Wavefront aberrations not resulting from the inherent properties of optical surfaces are more than common: to some degree, they are affecting imaging quality of telescopes at all times. According to their origin, they can be result of: (1) air non-homogeneity, (2) alignment errors, and (3) forced surface deformations. Some induced aberrations may be identical in form to those inherent to conical surfaces - for instance spherical aberration created by despace error in multi-element systems, or due to thermal expansion or contraction - but they remain dependant of factors other than inherent properties of optical surfaces in their proper use and near-optimum environment.
5.1. Air-medium errors
Wavefronts can preserve their form only if the media they move through
are optically homogeneous. In
other words, when every wavefront point
propagates at identical speed. Thus, inhomogeneous media induce random
wavefront deviations, resulting in optical aberrations. Air is by far
the largest media through
which light travels before forming the image
in a telescope. What causes air to be inhomogeneous medium for the light
are thermal effects, creating randomly changing structures consisting of
streams and eddies of air of varying temperatures.
Since air optical density, and so the speed at which light
propagates through it, changes with the temperature, such random thermal
structures cause it to become an inhomogeneous optical media. In various
forms, it begins in the high layers of Earth's atmosphere and extends
all the way down to both, outside and the inside of a telescope tube,
including layers of turbulent air forming right next to the optical
5.1.1. Atmospheric turbulence
The two main mechanisms inducing seeing error in telescopes are (1) vertical air movement caused by warmer air raising and mixing with cooler air above, and (2) upper level winds carrying this relatively slowly changing turbulent structure consisting of air pockets varying in size, temperature and refractive indici, across the window of the aperture. Smaller-scale variations in air optical properties - roughly at the level of an average turbulent cell - are the primary source of wavefront roughness. Compounding of optical path length variations (i.e. advance and retardation of points on the wavefront) at a larger scale creates wavefront tilt deformation.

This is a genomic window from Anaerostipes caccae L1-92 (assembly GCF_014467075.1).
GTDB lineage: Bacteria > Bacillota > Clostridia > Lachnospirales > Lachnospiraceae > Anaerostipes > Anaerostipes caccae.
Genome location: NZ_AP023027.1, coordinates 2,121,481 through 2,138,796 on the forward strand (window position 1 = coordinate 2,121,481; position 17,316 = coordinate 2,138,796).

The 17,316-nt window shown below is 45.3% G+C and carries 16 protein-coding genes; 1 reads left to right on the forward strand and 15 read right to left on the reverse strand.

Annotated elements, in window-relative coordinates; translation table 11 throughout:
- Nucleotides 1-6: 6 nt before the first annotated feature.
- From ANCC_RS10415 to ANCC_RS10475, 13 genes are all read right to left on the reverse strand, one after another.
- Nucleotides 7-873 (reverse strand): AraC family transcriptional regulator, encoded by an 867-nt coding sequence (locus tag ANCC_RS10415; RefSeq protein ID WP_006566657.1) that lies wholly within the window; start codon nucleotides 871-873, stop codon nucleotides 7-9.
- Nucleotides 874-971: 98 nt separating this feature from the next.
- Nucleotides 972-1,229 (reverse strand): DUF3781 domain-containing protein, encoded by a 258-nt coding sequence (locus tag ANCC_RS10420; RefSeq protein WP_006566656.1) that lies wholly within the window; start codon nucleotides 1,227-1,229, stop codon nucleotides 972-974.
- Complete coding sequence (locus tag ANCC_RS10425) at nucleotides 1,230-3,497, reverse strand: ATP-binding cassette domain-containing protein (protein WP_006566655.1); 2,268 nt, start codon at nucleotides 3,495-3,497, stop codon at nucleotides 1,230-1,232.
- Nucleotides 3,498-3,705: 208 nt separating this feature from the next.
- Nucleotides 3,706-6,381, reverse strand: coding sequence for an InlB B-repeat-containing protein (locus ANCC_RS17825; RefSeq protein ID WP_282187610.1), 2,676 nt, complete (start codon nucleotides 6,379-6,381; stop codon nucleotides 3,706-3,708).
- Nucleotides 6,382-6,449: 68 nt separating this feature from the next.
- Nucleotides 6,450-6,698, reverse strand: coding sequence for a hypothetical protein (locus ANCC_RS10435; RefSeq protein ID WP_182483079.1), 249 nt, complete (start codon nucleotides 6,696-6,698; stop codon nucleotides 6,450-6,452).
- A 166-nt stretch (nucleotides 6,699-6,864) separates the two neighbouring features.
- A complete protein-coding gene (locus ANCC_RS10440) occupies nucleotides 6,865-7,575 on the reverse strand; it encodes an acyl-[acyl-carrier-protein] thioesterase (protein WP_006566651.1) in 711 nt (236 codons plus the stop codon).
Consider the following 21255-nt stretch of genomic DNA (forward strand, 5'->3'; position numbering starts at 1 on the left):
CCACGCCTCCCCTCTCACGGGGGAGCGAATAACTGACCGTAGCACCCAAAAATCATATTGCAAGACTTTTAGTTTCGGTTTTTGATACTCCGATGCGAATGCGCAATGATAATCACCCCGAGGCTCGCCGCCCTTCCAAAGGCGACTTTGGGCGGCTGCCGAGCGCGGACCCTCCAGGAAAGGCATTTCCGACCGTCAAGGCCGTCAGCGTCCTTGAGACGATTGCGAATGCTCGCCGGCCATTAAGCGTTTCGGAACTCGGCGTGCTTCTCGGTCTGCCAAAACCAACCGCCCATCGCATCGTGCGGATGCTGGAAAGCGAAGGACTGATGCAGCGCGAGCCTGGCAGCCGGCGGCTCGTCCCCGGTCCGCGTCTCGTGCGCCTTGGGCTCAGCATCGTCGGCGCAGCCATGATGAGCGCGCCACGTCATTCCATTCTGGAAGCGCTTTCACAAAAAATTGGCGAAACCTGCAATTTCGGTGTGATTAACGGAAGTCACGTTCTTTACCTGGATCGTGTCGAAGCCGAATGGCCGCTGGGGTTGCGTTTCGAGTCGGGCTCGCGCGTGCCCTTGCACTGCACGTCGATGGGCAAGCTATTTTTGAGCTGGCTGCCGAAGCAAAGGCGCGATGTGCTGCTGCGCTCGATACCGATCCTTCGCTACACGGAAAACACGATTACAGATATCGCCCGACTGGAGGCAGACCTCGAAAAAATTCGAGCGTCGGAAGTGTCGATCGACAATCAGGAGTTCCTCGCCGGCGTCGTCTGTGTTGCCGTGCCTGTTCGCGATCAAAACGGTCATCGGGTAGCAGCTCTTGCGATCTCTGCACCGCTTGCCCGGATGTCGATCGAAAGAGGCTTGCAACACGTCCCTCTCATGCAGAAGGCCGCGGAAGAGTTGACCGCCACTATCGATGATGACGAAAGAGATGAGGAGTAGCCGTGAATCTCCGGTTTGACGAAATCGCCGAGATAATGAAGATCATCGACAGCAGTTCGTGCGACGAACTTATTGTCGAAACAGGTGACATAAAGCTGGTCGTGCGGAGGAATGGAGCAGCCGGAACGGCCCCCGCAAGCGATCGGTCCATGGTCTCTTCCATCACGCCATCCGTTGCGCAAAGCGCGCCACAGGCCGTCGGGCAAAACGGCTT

Exaggerated illustration below shows the basic mechanism of wavefront distortion by turbulent air. For simplicity, it is reduced to a single layer, darker hue representing cooler, optically denser air. Small aperture suffers low-level roughness, and mainly inconsequential tilt error tending to move the image as a whole in time intervals sufficiently long for the eye to follow (depends mainly on the wind speed). Large aperture is more affected by roughness, breaking diffraction pattern into a speckle structure, with individual speckles popping up, moving around and disappearing mainly as a consequence of the sideways movement of turbulent air, producing quickly changing patterns of turbulent cells and inducing variations of the tilt component.
So the structure, shape and extent of speckle pattern changes simultaneously due to the constant change in the pattern of turbulent air-cells and change in the tilt component, the later causing random movement of larger portions of the image. Speckle pattern remains nearly unchanged over millisecond intervals. Two speckle patterns are similar only over solid angle of a few arc seconds (isoplanatic angle), depending on the strength of turbulence and the height of the dominant turbulence layer. General relations for isoplanatic angle is ι=r0/h, with r0 being the Fried parameter, and h the turbulence height. For r0 and h in meters, it gives the isoplanatic angle in arc seconds. With the average values, r0~0.07m and h~5km (the actual value of h is determined by the turbulence intensity structure from upper atmosphere to the ground layer), ι~2.9".